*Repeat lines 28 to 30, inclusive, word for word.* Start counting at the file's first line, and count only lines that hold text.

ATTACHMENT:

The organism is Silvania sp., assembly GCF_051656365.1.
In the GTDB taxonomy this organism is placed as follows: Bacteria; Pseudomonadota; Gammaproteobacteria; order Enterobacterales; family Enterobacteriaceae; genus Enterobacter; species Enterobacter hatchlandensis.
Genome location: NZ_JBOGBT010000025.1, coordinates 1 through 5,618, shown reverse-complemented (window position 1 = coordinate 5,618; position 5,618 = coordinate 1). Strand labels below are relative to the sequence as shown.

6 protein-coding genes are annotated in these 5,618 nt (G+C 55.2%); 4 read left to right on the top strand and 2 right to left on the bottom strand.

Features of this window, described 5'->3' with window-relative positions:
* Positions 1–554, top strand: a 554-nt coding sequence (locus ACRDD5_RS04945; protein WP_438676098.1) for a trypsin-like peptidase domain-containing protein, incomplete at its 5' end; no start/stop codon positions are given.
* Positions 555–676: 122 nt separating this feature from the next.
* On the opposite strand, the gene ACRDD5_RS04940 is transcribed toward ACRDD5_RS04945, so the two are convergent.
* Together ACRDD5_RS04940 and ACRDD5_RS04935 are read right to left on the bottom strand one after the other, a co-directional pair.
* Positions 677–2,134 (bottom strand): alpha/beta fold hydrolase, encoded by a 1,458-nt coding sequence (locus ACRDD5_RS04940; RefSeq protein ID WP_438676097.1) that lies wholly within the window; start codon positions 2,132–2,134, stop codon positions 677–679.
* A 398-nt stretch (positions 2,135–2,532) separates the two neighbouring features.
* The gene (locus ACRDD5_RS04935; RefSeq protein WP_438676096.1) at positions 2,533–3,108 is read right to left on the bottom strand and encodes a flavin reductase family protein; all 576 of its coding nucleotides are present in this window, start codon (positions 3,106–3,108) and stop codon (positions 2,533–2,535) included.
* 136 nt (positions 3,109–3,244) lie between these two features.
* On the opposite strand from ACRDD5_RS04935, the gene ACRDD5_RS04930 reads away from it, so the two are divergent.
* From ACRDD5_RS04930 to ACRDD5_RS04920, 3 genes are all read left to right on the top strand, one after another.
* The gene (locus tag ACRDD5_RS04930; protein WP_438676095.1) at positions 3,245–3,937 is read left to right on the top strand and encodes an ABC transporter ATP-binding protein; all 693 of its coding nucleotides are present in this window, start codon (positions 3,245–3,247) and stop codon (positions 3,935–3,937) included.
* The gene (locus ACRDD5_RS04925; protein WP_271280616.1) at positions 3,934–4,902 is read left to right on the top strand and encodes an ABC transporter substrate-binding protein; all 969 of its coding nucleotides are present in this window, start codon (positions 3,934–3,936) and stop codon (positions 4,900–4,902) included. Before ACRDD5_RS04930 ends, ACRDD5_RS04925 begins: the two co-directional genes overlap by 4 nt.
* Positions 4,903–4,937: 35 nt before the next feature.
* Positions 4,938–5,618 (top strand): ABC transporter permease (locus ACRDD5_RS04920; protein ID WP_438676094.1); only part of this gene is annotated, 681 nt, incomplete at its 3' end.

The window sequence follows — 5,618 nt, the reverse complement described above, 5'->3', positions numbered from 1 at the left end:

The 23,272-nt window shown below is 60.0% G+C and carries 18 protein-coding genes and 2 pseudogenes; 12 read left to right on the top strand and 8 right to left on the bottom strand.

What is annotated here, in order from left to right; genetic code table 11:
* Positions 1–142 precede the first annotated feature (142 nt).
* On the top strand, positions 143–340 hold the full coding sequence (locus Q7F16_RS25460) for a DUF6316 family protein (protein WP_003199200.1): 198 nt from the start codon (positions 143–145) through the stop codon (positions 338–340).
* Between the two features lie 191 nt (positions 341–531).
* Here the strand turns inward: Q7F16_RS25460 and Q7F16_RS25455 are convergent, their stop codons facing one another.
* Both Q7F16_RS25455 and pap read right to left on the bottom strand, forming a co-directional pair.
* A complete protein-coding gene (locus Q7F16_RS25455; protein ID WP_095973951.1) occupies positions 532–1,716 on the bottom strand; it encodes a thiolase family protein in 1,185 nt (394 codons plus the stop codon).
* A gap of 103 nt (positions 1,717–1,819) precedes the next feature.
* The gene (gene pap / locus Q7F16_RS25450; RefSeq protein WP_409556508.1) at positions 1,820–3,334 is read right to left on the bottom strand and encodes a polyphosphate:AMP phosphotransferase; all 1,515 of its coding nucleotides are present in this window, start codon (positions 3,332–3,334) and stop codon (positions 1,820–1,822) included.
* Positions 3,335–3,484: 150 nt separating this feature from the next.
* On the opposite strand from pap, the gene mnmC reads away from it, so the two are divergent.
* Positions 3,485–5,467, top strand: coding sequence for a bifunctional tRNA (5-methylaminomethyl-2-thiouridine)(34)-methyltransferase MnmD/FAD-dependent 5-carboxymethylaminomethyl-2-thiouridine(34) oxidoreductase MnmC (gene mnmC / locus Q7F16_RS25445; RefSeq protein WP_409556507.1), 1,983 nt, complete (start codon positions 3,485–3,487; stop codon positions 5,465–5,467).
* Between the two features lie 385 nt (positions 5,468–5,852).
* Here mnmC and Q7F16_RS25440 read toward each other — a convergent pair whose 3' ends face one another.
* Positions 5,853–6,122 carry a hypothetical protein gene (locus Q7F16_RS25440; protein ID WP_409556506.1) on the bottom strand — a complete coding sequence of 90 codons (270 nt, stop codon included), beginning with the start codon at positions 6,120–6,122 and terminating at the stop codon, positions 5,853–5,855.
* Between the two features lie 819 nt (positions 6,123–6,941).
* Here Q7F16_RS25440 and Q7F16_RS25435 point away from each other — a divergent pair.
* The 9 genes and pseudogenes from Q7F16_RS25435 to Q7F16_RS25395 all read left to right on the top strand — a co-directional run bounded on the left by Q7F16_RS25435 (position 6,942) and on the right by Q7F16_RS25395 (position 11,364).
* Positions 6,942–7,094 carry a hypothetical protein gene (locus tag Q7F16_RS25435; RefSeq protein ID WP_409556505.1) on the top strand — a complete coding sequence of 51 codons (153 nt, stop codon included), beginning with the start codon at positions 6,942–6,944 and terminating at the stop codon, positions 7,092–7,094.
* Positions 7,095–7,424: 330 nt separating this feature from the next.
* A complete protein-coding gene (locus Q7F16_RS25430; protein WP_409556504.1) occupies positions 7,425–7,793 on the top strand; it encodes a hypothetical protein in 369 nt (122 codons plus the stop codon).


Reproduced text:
* A complete protein-coding gene (locus Q7F16_RS25455; protein ID WP_095973951.1) occupies positions 532–1,716 on the bottom strand; it encodes a thiolase family protein in 1,185 nt (394 codons plus the stop codon).
* A gap of 103 nt (positions 1,717–1,819) precedes the next feature.
* The gene (gene pap / locus Q7F16_RS25450; RefSeq protein WP_409556508.1) at positions 1,820–3,334 is read right to left on the bottom strand and encodes a polyphosphate:AMP phosphotransferase; all 1,515 of its coding nucleotides are present in this window, start codon (positions 3,332–3,334) and stop codon (positions 1,820–1,822) included.